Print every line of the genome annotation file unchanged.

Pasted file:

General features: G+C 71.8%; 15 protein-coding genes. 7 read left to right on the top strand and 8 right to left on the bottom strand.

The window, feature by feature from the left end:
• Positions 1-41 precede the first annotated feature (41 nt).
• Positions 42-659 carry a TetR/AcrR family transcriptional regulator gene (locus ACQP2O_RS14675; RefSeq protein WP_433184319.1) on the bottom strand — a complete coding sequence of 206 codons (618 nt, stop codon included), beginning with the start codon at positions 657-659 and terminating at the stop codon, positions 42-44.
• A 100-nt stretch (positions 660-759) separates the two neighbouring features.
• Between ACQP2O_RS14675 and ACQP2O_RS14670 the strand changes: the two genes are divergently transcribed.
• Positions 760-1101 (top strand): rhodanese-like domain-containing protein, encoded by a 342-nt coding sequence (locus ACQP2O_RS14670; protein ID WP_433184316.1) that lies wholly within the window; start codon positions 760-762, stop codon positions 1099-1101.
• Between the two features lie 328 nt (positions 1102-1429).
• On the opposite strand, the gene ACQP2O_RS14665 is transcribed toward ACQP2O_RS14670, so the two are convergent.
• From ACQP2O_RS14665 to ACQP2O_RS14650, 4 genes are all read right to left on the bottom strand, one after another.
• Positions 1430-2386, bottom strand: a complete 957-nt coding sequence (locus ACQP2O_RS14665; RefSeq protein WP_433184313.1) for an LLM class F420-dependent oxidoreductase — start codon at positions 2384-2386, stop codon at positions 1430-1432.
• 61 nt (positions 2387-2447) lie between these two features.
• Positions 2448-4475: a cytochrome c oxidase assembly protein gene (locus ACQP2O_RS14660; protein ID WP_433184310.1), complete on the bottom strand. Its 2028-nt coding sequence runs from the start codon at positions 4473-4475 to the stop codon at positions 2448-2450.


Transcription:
General features: G+C 71.8%; 15 protein-coding genes. 7 read left to right on the top strand and 8 right to left on the bottom strand.

The window, feature by feature from the left end:
• Positions 1-41 precede the first annotated feature (41 nt).
• Positions 42-659 carry a TetR/AcrR family transcriptional regulator gene (locus ACQP2O_RS14675; RefSeq protein WP_433184319.1) on the bottom strand — a complete coding sequence of 206 codons (618 nt, stop codon included), beginning with the start codon at positions 657-659 and terminating at the stop codon, positions 42-44.
• A 100-nt stretch (positions 660-759) separates the two neighbouring features.
• Between ACQP2O_RS14675 and ACQP2O_RS14670 the strand changes: the two genes are divergently transcribed.
• Positions 760-1101 (top strand): rhodanese-like domain-containing protein, encoded by a 342-nt coding sequence (locus ACQP2O_RS14670; protein ID WP_433184316.1) that lies wholly within the window; start codon positions 760-762, stop codon positions 1099-1101.
• Between the two features lie 328 nt (positions 1102-1429).
• On the opposite strand, the gene ACQP2O_RS14665 is transcribed toward ACQP2O_RS14670, so the two are convergent.
• From ACQP2O_RS14665 to ACQP2O_RS14650, 4 genes are all read right to left on the bottom strand, one after another.
• Positions 1430-2386, bottom strand: a complete 957-nt coding sequence (locus ACQP2O_RS14665; RefSeq protein WP_433184313.1) for an LLM class F420-dependent oxidoreductase — start codon at positions 2384-2386, stop codon at positions 1430-1432.
• 61 nt (positions 2387-2447) lie between these two features.
• Positions 2448-4475: a cytochrome c oxidase assembly protein gene (locus ACQP2O_RS14660; protein ID WP_433184310.1), complete on the bottom strand. Its 2028-nt coding sequence runs from the start codon at positions 4473-4475 to the stop codon at positions 2448-2450.